And I'll give you an example of why that is. So, I think that the weakness in Vancouver transaction volumes are off by about a half compared to the same time last year. Big drops in volumes, so we're starting to see the first tangible signs prices have rolled over.

Now a year ago you could have 20% down and walk into your CIBC or Royal Bank branch, whatever it was and you could buy that detached house in West Vancouver for two million dollars let's say. And the bank, in the back of their mind, the bank could say “you know what? I'm a little nervous about this market; I don’t like seeing prices rise as fast as they are. I'm a little nervous about this. I'm okay with originating this mortgage because I know that down the road I can insure this and have it off my balance sheet if I want to”. And so, they would be fine originating that mortgage with the understanding that it actually bears no risk to the banks because if they want they can purchase aftermarket insurance and securitize that debt.

Now as of December 1st, that's no longer the case. So, it raises a question in my mind like what bank wants to originate a mortgage at 80% loan to value on a West Vancouver detached house? I mean if I was a lender I wouldn’t touch that. I see what's happening in this market and it's a concern of mine. I might do that mortgage at 65% loan to value, so the borrower might have to come up with a little more equity or I might ask for a higher interest rate.

But the point is it ends up being a pretty material tightening of credit. And I think you could make the case that that applies as well to some of the properties in Toronto in the detached space where the banks are clearly a little bit nervous about some of the dynamics at play with prices rising 25% year over year.

Doug Hoyes: So, there's a lot of meat there in what Ben is saying and I think it's easy to see how these changes could have a big impact on the housing market. I like his example of the big house in Vancouver but the example could apply equally in Toronto. Every area is different but there are many areas in Toronto where house prices have more than doubled over the last 10 years. So, after a 100% increase, what are the chances that prices could correct by a mere 20%? Well, it's a pretty high chance, that's a normal market fluctuation.

So, today the banks can say no problem as long as you have a 20% down payment we'll loan you the money to buy your two million dollar house, and as Ben says, there's no real risk to the bank because if they get worried, they can package that mortgage up with a bunch of other ones and get bulk portfolio insurance on it so there's no risk to the bank. If there's no risk, the bank can lend as much as they want, but with the new rules, even with a big down payment, the banks can only get insurance on a mortgage for a property with a value of one million dollars or less.

So now the bank has to really think twice before giving a mortgage on a home worth more than a million dollars because they are assuming all of the risk. If the market drops even just by a normal amount, the bank could lose money. So, as Ben says, what bank could take the risk of lending that much money when they know they can't insure it? Not many. So, that's why starting on December 1st, the banks may want even higher down payments and charge higher interest rates for their own protection.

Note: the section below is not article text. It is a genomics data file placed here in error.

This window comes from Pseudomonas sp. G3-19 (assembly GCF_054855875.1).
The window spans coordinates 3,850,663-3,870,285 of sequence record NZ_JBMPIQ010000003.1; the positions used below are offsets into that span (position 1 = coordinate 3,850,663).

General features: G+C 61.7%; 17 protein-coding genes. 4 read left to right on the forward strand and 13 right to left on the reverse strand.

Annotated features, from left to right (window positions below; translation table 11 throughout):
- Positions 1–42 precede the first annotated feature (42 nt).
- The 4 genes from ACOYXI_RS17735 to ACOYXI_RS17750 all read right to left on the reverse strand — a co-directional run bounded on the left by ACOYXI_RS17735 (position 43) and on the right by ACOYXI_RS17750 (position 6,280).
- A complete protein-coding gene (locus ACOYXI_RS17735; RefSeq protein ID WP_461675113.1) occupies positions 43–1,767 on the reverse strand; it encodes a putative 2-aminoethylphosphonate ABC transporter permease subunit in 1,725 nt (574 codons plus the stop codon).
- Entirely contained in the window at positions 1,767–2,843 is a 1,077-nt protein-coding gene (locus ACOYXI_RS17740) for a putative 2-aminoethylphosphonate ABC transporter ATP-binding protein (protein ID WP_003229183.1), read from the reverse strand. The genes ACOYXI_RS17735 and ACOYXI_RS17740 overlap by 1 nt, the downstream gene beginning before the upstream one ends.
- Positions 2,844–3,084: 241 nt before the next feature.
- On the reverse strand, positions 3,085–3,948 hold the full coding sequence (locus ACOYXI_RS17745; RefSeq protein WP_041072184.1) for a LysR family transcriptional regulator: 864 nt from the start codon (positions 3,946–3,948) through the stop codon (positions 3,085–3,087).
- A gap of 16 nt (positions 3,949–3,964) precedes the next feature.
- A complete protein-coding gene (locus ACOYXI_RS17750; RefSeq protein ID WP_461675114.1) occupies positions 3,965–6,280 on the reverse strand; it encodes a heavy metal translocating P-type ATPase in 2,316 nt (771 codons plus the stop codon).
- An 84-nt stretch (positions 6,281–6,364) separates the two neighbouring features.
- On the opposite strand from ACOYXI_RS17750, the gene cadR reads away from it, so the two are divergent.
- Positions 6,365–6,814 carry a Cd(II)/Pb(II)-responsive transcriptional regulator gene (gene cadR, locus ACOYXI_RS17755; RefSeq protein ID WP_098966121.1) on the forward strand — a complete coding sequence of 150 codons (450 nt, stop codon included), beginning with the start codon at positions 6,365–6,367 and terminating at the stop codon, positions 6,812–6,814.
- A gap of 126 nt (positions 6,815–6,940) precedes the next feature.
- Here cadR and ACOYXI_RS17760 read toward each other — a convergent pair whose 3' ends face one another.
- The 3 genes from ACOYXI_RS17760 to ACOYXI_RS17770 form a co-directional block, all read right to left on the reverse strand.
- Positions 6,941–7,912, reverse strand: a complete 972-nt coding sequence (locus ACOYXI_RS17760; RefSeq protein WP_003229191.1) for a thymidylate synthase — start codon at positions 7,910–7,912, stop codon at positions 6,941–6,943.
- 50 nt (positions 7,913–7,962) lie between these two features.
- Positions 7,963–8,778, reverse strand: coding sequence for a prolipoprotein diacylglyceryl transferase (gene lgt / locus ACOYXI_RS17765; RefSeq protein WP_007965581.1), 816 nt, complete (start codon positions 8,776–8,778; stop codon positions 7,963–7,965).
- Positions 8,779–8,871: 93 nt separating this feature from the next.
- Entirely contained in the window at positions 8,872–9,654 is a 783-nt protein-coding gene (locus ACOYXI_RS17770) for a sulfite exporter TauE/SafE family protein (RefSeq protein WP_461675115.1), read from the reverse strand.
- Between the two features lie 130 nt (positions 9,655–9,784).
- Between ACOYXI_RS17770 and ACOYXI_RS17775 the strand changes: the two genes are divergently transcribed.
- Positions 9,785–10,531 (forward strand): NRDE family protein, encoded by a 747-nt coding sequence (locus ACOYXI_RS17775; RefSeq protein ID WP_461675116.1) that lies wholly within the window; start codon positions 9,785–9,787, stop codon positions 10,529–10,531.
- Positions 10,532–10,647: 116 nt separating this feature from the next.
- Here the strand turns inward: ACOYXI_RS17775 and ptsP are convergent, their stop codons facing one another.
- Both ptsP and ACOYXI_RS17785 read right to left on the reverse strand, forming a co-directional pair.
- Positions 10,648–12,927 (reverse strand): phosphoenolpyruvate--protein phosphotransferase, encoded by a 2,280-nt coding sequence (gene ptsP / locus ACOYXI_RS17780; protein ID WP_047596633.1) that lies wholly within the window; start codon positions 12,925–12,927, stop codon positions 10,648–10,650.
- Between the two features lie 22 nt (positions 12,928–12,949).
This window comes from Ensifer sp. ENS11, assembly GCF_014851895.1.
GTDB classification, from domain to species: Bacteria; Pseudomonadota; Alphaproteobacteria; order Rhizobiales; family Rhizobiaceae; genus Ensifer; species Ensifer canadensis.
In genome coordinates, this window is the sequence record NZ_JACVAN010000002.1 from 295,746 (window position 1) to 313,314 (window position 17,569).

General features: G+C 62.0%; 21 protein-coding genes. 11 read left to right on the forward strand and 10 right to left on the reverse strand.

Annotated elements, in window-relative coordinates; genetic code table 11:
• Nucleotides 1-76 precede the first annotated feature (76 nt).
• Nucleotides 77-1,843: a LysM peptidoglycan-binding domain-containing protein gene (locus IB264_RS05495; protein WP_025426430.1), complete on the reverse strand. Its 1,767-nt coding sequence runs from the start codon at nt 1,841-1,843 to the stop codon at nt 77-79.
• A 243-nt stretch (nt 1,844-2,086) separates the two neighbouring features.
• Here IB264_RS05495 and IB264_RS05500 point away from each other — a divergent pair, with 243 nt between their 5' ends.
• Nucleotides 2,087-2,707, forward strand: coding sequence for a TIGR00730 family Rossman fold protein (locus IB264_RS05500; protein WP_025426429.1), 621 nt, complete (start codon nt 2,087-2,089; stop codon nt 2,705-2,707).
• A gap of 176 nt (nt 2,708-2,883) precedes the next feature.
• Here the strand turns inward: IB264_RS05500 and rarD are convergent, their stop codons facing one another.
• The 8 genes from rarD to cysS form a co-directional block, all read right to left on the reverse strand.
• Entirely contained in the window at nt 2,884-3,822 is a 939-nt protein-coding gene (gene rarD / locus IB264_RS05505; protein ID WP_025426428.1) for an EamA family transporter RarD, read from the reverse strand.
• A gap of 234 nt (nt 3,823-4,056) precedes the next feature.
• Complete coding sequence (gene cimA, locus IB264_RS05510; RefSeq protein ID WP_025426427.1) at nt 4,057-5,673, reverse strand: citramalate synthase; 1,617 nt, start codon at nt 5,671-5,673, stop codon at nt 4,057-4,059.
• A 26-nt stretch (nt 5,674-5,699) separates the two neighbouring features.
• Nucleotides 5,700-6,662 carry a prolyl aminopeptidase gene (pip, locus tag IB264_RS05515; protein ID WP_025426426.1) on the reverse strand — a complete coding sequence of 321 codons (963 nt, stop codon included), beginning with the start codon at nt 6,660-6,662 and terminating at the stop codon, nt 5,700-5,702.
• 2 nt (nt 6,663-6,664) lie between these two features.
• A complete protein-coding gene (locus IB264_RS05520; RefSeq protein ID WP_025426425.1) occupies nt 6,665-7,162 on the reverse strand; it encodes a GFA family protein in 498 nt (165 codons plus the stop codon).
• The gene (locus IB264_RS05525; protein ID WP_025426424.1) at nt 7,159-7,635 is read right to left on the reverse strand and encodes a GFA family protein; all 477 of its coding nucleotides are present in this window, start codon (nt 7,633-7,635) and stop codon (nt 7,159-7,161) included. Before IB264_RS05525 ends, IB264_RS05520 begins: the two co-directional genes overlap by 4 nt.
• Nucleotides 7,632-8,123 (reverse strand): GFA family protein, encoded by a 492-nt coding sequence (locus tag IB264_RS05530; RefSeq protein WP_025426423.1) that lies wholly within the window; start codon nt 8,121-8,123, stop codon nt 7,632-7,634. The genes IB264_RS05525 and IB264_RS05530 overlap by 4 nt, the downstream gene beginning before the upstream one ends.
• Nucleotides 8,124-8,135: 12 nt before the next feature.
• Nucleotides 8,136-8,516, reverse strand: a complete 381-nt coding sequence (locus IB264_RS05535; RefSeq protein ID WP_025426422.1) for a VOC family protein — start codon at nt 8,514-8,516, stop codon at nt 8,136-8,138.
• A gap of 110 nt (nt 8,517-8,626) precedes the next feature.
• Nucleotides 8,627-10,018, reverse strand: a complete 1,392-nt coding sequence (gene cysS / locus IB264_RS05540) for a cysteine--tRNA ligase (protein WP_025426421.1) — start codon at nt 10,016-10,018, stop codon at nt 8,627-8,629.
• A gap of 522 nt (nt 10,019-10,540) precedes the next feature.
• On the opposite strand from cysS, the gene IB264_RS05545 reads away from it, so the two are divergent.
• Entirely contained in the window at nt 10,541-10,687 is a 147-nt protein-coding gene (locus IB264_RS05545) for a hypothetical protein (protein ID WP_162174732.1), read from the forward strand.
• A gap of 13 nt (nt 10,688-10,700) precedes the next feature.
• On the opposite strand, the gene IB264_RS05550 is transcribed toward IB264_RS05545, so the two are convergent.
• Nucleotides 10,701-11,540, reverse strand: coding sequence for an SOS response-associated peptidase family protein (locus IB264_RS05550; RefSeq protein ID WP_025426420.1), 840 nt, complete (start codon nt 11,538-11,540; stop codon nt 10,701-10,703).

But that's not the only change that's coming. At Hoyes Michalos we have lots of people that come in to see us who have only been able to survive over the last few years because they've been able to refinance their existing mortgages. They end up with some high interest credit card debt, but they can go to their bank and refinance or increase their mortgage to pay off their debts. Guess what? That may now be getting more difficult. Ben says that an equally big change is that….

Ben Rabidoux: …banks can no longer insure refinancing. So, the idea here is if you were three years into a five year term on your mortgage, oftentimes Canadians will break their mortgage, they'll refinance, they'll get a lower rate. They might extend the amortization and so the net result is hey, I'm going to pull $100,000 out of my house and not pay a penny more on my monthly payment.

And it was fantastic for people who wanted to augment their consumption, so they want to buy a boat or a car or go on vacation or as you know in your practice people who want to consolidate high interest credit into their mortgage. It's very easy to do because again, the lenders could purchase aftermarket insurance on that and can securitize it. So, that's going to be a little bit more challenging and I think the industry, the read that I get from speaking with folks in the industry is that mortgage refinancing is going to get significantly more expensive starting on December 1st. And that's even before we had this latest backup in rates

So, all that to say Doug, I think these changes that are set to come in to place are quite material and my sense is the media and the general public doesn’t fully appreciate it. But we'll see, we'll see where it goes. It's not hard for me to come up with scenarios where this matters a lot and it takes even more steam out of the market in Vancouver for example.